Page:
26. The EU deeply regrets that, as demonstrated by the Director General's report, Iran has not fulfilled the obligations established by the UN Security Council Resolution, nor taken the steps required by the IAEA Board of Governors. The EU reiterates its view that prompt and full Iranian compliance with the relevant international obligations and other requirements would facilitate negotiations for a diplomatic solution. The EU recalls the intention of the Security Council expressed in Resolution 1696 to adopt appropriate measures under Article 41 of Chapter VII of the UN Charter, in case Iran had not complied with the resolution by 31 August, while noting that further decisions will be required should such additional measures be necessary.

27. The EU encourages once again Iran to engage positively with regard to the proposals made by six countries, with the support of the European Union's High Representative, for a long-term comprehensive arrangement. In this context, the EU welcomes the recent meetings between EU High Representative Javier Solana and Iranian chief nuclear negotiator Ali Larijani.

28. Nuclear enrichment and reprocessing technologies are the subject of particular attention because of their potential military application. The EU believes it is important to encourage access guarantees to nuclear-fuel-related services or to the fuel itself, under appropriate conditions. This should happen on a voluntary basis, without undue interference with market mechanisms or conflicting with relevant international instruments. The EU welcomes the initiative of the Director General to organise a Special Event on the nuclear fuel cycle entitled "New Framework for the Utilization of Nuclear Energy in the 21st century: Assurances of Supply and Non-Proliferation" during this General Conference. We are looking forward to participating in the discussions on nuclear fuel assurances and other proposals on new approaches to the nuclear fuel cycle, including the Concept for a Multilateral Mechanism for Reliable Access to Nuclear Fuel proposed by six countries, including four EU partners.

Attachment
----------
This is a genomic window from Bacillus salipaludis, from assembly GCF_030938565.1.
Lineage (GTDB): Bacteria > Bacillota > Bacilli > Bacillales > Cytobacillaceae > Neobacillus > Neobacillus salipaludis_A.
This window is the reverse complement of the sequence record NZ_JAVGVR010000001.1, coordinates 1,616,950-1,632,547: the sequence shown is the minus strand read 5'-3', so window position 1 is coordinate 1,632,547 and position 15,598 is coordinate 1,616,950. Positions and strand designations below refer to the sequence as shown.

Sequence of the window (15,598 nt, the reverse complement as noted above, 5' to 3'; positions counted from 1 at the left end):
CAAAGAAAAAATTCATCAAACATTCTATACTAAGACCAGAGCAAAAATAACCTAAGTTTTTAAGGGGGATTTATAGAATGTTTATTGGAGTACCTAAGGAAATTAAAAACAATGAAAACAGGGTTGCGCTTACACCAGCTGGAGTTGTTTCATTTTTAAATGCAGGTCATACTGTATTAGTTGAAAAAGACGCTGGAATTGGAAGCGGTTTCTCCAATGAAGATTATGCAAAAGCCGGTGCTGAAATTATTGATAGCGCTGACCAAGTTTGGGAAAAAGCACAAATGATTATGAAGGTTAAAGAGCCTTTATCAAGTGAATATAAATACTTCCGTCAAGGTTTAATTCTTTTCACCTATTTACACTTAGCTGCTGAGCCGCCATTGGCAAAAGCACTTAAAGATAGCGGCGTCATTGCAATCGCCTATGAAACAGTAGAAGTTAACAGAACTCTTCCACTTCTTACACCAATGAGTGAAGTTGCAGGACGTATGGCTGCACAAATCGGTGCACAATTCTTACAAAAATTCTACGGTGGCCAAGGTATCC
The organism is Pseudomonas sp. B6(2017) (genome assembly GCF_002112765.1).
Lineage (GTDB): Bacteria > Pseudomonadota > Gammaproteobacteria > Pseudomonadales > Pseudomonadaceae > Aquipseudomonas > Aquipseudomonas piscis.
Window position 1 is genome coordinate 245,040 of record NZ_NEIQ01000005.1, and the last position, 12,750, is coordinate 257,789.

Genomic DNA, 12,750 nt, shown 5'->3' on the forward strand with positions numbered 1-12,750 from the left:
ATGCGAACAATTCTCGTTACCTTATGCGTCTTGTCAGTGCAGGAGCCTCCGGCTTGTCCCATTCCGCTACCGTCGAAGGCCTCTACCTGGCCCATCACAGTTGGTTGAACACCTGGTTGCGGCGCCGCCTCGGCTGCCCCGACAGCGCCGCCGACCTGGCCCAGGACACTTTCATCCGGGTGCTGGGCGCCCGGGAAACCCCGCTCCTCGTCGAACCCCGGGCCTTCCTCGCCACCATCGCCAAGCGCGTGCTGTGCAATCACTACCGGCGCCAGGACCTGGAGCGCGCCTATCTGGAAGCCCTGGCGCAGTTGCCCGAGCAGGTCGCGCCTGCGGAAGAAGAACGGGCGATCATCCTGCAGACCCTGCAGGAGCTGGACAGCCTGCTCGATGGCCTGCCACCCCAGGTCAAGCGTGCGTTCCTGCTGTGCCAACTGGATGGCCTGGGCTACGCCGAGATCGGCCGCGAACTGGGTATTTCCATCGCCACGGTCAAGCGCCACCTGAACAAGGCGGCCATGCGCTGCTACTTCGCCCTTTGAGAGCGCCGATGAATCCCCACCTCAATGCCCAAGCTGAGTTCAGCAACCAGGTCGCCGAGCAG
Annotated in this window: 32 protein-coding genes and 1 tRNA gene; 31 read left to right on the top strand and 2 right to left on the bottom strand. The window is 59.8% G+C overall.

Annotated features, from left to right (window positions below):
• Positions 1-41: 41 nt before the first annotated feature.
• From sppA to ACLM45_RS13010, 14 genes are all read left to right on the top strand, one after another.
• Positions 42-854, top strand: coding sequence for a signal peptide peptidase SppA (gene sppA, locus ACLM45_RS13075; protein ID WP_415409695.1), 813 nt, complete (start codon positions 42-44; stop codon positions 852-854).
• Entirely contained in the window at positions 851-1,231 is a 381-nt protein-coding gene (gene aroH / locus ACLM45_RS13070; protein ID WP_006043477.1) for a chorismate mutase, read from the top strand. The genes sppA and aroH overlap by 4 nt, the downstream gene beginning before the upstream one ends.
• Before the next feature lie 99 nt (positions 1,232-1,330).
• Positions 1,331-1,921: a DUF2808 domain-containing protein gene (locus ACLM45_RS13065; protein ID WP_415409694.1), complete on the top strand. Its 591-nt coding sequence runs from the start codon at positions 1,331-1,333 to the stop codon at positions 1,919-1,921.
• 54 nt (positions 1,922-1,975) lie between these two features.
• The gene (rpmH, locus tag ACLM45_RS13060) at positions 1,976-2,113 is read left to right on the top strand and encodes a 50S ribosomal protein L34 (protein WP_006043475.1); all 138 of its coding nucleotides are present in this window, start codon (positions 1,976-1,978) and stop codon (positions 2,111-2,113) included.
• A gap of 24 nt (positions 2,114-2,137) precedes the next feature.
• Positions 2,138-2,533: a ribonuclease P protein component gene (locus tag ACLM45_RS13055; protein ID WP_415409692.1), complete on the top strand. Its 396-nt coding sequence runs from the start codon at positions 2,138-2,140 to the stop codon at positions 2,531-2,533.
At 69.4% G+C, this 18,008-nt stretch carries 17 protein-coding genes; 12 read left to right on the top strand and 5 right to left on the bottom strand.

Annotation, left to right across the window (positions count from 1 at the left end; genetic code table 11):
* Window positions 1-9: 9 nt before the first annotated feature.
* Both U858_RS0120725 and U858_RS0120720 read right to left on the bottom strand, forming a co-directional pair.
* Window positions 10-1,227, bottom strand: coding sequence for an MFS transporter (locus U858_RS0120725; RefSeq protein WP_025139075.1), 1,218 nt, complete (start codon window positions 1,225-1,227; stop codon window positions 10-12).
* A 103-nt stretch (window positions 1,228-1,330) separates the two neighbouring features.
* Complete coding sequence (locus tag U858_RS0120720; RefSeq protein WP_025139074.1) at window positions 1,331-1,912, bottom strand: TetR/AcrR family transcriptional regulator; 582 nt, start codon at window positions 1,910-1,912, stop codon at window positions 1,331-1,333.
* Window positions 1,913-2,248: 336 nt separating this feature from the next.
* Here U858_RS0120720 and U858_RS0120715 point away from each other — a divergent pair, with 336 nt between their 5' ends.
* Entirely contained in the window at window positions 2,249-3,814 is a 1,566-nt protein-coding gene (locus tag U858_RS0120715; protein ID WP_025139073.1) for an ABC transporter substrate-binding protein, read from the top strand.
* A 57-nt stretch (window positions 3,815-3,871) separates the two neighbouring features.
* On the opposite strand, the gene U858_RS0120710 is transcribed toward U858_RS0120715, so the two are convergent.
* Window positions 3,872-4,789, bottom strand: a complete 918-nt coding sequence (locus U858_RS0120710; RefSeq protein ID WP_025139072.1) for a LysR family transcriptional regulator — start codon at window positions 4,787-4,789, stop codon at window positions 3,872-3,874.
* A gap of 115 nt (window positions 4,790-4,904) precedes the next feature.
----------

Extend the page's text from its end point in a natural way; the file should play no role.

29. The illicit trade in nuclear equipment and technology is a matter of serious concern to the European Union. The EU commends the IAEA for its efforts to investigate the illicit trade patterns and fully endorses the call by the Director General for full co-operation from all states in identifying the supply routes and sources of the trafficked technology and related equipment and nuclear and non-nuclear materials.

30. The EU attaches great importance to strong national and internationally coordinated export controls, notably in the Nuclear Suppliers Group and the Zangger Committee. The EU welcomes the outcome of the discussions during the recent NSG Plenary in Brazil and will actively take part in further strengthening the export control regime, which it sees as an essential pillar of the international non-proliferation system.

31. The EU welcomes the adoption of UN Security Council Resolution 1540 and the extension of the mandate of the 1540 Committee for two years. Resolution 1540 imposes binding obligations on all States to adopt national legislation to prevent the trafficking of weapons of mass destruction and in particular, to keep them from getting into the hands of terrorists or other non-State actors.

32. The EU has intensified its outreach activities and provides training and assistance to countries that need help in reinforcing their national export control systems. A number of projects are being implemented in the framework of the EU's TACIS and the Pilot Project Programmes. The EU also co-sponsored a recent UN Seminar in China, and will co-sponsor similar seminars in Peru and Ghana in support of the implementation of UN Security Council Resolution 1540.